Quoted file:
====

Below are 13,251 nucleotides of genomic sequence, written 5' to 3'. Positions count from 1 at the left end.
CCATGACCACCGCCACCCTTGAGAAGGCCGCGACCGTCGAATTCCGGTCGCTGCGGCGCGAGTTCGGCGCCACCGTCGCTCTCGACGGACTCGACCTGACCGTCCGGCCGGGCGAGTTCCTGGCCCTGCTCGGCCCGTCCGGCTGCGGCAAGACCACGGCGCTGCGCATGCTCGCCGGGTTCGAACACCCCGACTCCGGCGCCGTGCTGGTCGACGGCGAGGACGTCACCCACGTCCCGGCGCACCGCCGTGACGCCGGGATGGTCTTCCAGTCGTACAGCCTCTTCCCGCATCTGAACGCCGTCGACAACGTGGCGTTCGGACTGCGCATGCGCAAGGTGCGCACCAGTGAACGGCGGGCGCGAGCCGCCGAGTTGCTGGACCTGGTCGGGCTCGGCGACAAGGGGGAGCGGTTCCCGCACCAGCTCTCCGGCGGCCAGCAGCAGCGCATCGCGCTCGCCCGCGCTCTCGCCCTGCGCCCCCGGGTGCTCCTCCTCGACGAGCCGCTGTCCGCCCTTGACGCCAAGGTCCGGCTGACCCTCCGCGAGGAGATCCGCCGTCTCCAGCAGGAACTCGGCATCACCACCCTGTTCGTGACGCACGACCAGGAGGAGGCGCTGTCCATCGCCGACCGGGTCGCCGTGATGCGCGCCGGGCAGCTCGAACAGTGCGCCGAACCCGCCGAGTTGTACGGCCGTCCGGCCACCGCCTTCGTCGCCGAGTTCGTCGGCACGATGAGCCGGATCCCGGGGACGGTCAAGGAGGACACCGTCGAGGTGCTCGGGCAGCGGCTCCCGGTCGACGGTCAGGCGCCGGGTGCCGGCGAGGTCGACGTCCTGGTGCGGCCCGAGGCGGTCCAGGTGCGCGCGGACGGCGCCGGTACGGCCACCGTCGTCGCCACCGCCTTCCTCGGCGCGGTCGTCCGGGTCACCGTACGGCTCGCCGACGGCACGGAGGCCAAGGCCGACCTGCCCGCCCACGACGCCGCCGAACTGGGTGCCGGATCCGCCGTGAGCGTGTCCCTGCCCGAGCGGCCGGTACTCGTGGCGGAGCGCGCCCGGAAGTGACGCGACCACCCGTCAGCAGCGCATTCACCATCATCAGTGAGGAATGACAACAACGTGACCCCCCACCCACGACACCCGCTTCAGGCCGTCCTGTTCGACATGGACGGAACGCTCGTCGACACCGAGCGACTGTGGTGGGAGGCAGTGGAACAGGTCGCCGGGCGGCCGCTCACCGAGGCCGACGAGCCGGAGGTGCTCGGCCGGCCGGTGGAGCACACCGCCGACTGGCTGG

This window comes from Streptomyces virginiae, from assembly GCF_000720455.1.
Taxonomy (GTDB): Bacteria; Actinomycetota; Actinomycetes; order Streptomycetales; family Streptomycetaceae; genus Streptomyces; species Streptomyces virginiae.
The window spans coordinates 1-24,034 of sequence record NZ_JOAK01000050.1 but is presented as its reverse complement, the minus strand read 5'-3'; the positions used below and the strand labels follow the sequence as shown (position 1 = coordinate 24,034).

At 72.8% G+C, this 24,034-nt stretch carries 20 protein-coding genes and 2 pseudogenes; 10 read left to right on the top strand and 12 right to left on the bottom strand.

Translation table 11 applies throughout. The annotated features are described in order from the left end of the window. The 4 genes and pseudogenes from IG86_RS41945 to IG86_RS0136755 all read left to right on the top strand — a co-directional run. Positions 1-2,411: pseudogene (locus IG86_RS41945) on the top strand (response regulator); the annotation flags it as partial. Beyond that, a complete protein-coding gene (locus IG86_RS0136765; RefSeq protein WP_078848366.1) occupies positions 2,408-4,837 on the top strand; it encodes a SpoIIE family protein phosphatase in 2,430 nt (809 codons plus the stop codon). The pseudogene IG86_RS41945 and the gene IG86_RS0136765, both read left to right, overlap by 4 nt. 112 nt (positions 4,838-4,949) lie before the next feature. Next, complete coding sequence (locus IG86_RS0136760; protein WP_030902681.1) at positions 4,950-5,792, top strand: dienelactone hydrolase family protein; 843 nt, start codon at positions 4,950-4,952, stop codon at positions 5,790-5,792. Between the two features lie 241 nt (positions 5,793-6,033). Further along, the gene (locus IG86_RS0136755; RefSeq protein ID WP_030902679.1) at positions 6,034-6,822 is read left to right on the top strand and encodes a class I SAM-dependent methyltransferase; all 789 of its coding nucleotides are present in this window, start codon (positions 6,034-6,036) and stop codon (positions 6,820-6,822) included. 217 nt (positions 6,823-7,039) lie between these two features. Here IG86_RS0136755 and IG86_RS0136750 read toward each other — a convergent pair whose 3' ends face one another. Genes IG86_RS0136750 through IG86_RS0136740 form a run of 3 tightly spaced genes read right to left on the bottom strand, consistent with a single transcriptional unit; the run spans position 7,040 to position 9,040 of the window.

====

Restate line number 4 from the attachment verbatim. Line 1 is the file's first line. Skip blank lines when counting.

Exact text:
Taxonomy (GTDB): Bacteria; Actinomycetota; Actinomycetes; order Streptomycetales; family Streptomycetaceae; genus Streptomyces; species Streptomyces virginiae.